Study: Violent Gamers Less Likely to Be Online Haters

Amid the calls for action in the wake of the deadly school shooting in Parkland, Fla. -- CNN for one hosted a heated discussion featuring politicians, kids and families of victims -- the head of the Virginia Tech Center for Peace Studies and Violence Prevention sais a recent study he co-authored found that players of violent video games were less likely to produce online hate material than others.

The center, which describes itself as doing "cross-disciplinary work in violence prevention research, education, and hands-on learning experience," was founded in the wake of the April 2007 mass shooting at Virginia Tech that left 32 dead.

Its new research shows that the more that people are exposed to online extremism, the more they become involved in producing it. For example, Reddit and Tumblr users are more likely to produce hate material online than non-users, researcher Jim Hawdon, director of the center and a professor at the university, said of the study.

First-person shooter video game players, on the other hand, were found to be 67% less likely to produce online hate material than nonplayers.

Overall the estimated share of users producing such material has more than doubled from 8.1% in 2013 to 19.8% in 2016.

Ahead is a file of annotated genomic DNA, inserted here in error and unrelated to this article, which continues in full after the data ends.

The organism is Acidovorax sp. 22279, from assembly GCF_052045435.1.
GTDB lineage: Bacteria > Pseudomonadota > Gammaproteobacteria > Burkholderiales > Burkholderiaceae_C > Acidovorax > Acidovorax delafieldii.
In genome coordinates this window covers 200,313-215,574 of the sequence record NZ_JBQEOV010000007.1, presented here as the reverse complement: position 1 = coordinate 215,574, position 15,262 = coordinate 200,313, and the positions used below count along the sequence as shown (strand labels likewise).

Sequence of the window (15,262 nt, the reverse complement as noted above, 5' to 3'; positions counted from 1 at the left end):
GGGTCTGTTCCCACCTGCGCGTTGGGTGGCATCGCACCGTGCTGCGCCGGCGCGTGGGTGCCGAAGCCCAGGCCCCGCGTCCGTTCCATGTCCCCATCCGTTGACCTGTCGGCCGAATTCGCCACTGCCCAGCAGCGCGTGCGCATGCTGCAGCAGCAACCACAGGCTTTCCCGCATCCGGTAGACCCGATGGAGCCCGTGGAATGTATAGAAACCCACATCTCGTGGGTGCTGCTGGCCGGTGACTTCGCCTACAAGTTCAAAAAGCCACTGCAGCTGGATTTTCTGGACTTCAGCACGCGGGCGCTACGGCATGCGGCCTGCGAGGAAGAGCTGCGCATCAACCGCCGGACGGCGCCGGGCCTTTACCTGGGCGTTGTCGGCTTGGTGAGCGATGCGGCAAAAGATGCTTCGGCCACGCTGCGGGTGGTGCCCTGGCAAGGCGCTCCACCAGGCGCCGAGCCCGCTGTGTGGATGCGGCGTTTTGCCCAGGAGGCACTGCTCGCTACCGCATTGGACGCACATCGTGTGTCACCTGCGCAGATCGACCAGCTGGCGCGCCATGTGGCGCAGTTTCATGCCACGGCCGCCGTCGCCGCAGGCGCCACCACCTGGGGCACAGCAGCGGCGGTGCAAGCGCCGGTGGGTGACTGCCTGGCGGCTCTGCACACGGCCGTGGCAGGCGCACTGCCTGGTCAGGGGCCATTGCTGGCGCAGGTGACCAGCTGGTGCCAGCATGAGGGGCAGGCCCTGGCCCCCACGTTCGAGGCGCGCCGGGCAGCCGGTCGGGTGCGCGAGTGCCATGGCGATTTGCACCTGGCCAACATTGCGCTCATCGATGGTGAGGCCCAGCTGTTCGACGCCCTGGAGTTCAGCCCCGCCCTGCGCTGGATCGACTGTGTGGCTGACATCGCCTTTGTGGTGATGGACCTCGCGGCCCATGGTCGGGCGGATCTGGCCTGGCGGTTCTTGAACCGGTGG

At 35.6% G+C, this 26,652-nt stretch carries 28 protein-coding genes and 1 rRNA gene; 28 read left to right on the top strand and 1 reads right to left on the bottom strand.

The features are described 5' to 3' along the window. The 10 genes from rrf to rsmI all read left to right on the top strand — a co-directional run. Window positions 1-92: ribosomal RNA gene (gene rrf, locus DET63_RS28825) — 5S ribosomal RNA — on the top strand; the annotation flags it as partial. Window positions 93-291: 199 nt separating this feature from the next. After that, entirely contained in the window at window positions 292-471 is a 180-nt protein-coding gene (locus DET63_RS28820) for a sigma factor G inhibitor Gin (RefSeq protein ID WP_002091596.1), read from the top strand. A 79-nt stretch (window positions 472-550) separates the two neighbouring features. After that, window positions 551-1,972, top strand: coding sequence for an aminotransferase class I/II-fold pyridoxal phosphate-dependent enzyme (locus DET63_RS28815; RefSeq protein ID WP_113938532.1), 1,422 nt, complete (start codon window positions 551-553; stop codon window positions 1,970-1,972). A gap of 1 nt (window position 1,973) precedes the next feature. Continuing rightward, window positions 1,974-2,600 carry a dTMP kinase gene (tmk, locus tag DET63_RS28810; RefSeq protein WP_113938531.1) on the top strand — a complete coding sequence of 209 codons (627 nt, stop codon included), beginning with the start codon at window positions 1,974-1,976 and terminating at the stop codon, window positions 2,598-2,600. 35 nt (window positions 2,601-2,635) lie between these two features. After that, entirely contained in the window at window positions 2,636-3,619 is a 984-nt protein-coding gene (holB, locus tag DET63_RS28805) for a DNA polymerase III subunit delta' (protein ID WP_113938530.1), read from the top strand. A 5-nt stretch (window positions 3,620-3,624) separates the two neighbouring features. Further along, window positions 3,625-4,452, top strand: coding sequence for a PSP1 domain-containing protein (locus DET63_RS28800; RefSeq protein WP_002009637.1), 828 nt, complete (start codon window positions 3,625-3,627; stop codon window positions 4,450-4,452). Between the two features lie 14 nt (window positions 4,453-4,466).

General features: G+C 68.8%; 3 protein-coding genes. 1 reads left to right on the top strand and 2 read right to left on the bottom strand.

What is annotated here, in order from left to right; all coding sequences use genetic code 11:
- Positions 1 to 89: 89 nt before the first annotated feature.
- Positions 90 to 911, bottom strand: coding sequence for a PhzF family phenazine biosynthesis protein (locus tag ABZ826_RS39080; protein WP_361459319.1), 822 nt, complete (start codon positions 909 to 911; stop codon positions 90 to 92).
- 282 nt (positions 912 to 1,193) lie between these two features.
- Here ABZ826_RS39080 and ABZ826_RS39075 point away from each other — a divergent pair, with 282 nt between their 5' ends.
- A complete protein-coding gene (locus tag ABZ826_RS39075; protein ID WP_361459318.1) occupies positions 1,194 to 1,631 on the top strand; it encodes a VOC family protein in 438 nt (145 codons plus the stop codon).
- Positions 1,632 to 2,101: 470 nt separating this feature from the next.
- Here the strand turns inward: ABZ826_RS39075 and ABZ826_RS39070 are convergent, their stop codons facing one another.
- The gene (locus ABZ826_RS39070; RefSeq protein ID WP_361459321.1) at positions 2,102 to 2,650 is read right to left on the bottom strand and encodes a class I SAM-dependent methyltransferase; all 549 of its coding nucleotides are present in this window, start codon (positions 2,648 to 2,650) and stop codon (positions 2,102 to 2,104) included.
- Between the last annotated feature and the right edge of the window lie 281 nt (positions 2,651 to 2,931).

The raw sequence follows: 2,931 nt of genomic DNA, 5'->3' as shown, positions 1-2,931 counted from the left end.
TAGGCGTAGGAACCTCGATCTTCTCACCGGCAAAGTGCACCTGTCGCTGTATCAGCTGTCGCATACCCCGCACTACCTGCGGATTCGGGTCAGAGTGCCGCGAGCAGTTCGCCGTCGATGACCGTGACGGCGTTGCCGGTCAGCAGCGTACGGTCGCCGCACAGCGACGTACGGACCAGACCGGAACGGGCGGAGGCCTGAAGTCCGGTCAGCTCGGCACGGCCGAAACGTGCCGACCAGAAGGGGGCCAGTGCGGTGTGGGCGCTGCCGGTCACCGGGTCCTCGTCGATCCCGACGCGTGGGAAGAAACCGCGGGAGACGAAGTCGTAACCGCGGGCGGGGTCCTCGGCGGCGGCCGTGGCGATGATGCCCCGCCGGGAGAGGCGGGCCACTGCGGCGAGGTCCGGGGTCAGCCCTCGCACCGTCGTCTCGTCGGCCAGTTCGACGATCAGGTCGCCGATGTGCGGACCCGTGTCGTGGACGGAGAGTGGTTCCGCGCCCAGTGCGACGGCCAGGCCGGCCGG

"[V]iolent video games may serve as an outlet for aggression, not a precursor," Hawdon said.

That has been a long-standing argument from media outlets and video game manufacturers against regulating violent content on screens.

The study was published in the academic journal Violence and Gender.

John Eggerton

Contributing editor John Eggerton has been an editor and/or writer on media regulation, legislation and policy for over four decades, including covering the FCC, FTC, Congress, the major media trade associations, and the federal courts. In addition to Multichannel News and Broadcasting + Cable, his work has appeared in Radio World, TV Technology, TV Fax, This Week in Consumer Electronics, Variety and the Encyclopedia Britannica.